aversion


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Related to aversion: aversion therapy

a·ver·sion

 (ə-vûr′zhən)
n.
1.
a. A fixed, intense dislike; repugnance: formed an aversion to crowds.
b. The cause or object of such a feeling: "I jumped up, and ran out of the room ... because a newspaper writer is my aversion" (Fanny Kemble).
2. The avoidance of a thing, situation, or behavior because it has been associated with an unpleasant or painful stimulus.
3. The act or fact of averting: the aversion of a disaster.

aversion

(əˈvɜːʃən)
n
1. (usually foll by: to or for) extreme dislike or disinclination; repugnance
2. a person or thing that arouses this: he is my pet aversion.

a•ver•sion

(əˈvɜr ʒən, -ʃən)

n.
1. a strong feeling of dislike, repugnance, or antipathy toward something and a desire to avoid it: an aversion to snakes.
2. a cause or object of such a feeling.
3. Obs. the act of turning away or preventing.
[1590–1600; < Latin āversiō]
ThesaurusAntonymsRelated WordsSynonymsLegend:
Noun1.aversion - a feeling of intense dislikeaversion - a feeling of intense dislike  
dislike - a feeling of aversion or antipathy; "my dislike of him was instinctive"
2.aversion - the act of turning yourself (or your gaze) awayaversion - the act of turning yourself (or your gaze) away; "averting her gaze meant that she was angry"
avoidance, shunning, turning away, dodging - deliberately avoiding; keeping away from or preventing from happening

aversion

hatred, hate, horror, disgust, hostility, opposition, dislike, reluctance, loathing, distaste, animosity, revulsion, antipathy, repulsion, abhorrence, disinclination, repugnance, odium, detestation, indisposition Many people have an aversion to insects.

aversion

noun
Translations
كَراهِيَّه، بُغْض شَديد
odporaverze
aversionmodvilje
óbeit
aversionmotvilja
nefrettiksinti

aversion

[əˈvɜːʃən]
A. N
1. (= dislike) → aversión f (to, for hacia) I have an aversion to garlic/cookingel ajo/la cocina me repugna, tengo aversión por el ajo/la cocina
I have an aversion to himme repugna, le tengo aversión
I took an aversion to itempezó a repugnarme
2. (= hated thing) → cosa f aborrecida
it is one of my aversionses una de las cosas que me repugnan
B. CPD aversion therapy Nterapia f por aversión, terapia f aversiva

aversion

[əˈvɜːrʃən] naversion f, répugnance f
aversion to doing sth → répugnance à faire qch
to have an aversion to sb/sth → avoir de l'aversion pour qn/qch

aversion

n
(= strong dislike)Abneigung f, → Aversion f (geh, Psych) → (to gegen); he has an aversion to getting weter hat eine Abscheu davor, nass zu werden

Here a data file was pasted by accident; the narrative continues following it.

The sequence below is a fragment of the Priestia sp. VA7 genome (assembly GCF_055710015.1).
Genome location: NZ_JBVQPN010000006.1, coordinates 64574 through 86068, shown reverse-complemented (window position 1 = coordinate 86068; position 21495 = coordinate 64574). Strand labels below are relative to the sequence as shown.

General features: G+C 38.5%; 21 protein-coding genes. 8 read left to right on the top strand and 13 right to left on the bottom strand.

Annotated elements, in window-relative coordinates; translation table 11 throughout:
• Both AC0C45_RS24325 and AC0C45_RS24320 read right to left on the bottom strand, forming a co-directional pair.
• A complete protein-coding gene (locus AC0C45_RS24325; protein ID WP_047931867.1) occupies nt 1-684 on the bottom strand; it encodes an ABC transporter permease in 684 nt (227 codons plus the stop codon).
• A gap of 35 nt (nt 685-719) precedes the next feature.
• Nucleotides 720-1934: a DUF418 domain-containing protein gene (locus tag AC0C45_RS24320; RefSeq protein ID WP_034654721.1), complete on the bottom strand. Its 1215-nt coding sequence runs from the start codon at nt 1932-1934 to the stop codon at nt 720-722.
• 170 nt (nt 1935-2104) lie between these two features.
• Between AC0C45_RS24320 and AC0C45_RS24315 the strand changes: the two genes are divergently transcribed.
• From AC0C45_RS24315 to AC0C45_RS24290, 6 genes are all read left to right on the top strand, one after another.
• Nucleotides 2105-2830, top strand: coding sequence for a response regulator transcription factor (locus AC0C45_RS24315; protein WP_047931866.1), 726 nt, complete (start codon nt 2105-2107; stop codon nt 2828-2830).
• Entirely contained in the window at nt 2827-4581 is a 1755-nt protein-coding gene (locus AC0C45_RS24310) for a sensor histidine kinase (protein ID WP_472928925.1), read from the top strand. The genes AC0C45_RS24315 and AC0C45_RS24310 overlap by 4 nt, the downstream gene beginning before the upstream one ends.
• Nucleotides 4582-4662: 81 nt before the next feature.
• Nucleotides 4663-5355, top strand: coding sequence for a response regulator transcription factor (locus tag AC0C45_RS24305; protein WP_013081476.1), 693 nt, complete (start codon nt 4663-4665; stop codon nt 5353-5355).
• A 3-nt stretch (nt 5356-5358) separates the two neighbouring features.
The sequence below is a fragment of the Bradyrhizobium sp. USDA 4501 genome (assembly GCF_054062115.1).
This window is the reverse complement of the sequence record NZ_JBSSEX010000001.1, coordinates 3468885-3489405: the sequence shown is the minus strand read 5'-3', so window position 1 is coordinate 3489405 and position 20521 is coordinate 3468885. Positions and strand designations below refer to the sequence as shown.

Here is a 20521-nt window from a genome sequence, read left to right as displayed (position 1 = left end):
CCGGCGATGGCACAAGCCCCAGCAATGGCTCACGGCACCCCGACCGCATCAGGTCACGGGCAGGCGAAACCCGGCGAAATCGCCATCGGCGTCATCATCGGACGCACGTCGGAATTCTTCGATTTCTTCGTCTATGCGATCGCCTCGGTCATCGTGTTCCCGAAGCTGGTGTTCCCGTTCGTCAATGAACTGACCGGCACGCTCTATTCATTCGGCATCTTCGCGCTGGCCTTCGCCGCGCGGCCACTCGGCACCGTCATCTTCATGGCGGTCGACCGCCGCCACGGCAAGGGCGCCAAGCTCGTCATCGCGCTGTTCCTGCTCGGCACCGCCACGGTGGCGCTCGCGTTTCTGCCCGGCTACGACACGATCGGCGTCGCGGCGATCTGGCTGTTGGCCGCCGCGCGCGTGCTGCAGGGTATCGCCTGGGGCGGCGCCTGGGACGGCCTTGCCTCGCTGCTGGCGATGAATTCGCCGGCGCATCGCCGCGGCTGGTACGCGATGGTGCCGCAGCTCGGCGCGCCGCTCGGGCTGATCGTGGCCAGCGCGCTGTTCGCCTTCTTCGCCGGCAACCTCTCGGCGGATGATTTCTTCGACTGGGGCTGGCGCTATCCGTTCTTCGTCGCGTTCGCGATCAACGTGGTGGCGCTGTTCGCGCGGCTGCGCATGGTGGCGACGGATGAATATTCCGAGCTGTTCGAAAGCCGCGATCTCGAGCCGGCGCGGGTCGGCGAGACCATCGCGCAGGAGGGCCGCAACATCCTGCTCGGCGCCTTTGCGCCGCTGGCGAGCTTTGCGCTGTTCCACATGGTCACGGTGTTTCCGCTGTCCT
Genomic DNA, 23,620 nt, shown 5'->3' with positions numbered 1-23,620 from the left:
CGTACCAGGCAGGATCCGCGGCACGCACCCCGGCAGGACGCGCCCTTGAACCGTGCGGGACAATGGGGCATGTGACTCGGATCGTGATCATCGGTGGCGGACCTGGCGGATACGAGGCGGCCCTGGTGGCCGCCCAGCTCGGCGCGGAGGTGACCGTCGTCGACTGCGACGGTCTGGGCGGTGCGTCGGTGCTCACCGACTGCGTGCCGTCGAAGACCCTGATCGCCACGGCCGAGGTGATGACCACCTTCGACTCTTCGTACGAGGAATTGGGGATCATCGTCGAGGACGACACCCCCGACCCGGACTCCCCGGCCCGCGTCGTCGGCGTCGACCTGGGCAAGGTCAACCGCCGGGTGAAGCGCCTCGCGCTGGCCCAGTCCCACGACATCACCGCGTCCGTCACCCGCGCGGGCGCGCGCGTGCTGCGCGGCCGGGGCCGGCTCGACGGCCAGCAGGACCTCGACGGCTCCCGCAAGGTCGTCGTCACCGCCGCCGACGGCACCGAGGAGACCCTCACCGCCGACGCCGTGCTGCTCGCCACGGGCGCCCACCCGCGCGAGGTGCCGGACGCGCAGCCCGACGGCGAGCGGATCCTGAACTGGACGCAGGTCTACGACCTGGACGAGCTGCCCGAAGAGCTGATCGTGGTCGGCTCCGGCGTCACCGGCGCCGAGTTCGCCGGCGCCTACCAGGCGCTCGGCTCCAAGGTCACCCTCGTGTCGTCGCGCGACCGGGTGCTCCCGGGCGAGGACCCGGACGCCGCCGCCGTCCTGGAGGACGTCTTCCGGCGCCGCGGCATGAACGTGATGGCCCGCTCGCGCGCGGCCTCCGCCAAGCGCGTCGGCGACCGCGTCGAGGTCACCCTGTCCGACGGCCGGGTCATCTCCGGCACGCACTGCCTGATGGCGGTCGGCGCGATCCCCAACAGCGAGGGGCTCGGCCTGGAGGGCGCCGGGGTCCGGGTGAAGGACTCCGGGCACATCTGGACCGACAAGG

(= object of aversion)Gräuel m; smoking is his pet aversionRauchen ist ihm ein besonderer Gräuel

aversion

[əˈvɜːʃn] n (dislike) aversion (for or to)avversione f (per)
spiders are his aversion → ha la fobia dei ragni
my pet aversion → ciò che detesto di più
to have an aversion to sb/sth → avere or nutrire un'avversione nei confronti di qn/qc

averse

(əˈvəːs) adjective
(with to) having a dislike for. averse to hard work.
aˈversion (-ʃən) , ((American) — ʒən) noun
a feeling of dislike.

aversion

n. aversión, aborrecimiento, antipatía, odio;
___ therapyterapia de aversión.

aversion

n aversión f
References in classic literature ?
Let our relatives, on either side, form their own opinion on what I have written, and decide for themselves whether the aversion I now feel towards this man is well or ill founded.
This man, who might have brought us to the king in three days, led us out of the way through horrid deserts destitute of water, or where what we found was so foul, nauseous, and offensive, that it excited a loathing and aversion which nothing but extreme necessity could have overcome.
This was my scheme, and my reasons were good; I was really alienated from him in the consequences of these things; indeed, I mortally hated him as a husband, and it was impossible to remove that riveted aversion I had to him.
Whereupon she went to work, having the feminine aversion of going to hell.
Now, sir, if we apply this to your modest aversion to panegyric, how reasonable will your fears of me appear!
After the song of the wanderer and shadow, the cave became all at once full of noise and laughter: and since the assembled guests all spake simultaneously, and even the ass, encouraged thereby, no longer remained silent, a little aversion and scorn for his visitors came over Zarathustra, although he rejoiced at their gladness.
When she saw once more those composed gestures, heard that shrill, childish, and sarcastic voice, her aversion for him extinguished her pity for him, and she felt only afraid, but at all costs she wanted to make clear her position.
To each his sufferings, all are men," he replied in the sweet sad tones that seemed natural to him: "each has his pet aversion.
Catherine attempted no longer to hide from herself the nature of the feelings which, in spite of all his attentions, he had previously excited; and what had been terror and dislike before, was now absolute aversion.
I remembered Dampier as a handsome, strong young fellow of scholarly tastes, with an aversion to work and a marked indifference to many of the things that the world cares for, including wealth, of which, however, he had inherited enough to put him beyond the reach of want.
Some among them thought it was on account of her false hair, or the dread of getting the violets wet, while others attributed it to the natural aversion for water sometimes believed to accompany the artistic temperament.
Sid noticed that Tom never was coroner at one of these inquiries, though it had been his habit to take the lead in all new enterprises; he noticed, too, that Tom never acted as a witness -- and that was strange; and Sid did not overlook the fact that Tom even showed a marked aversion to these inquests, and always avoided them when he could.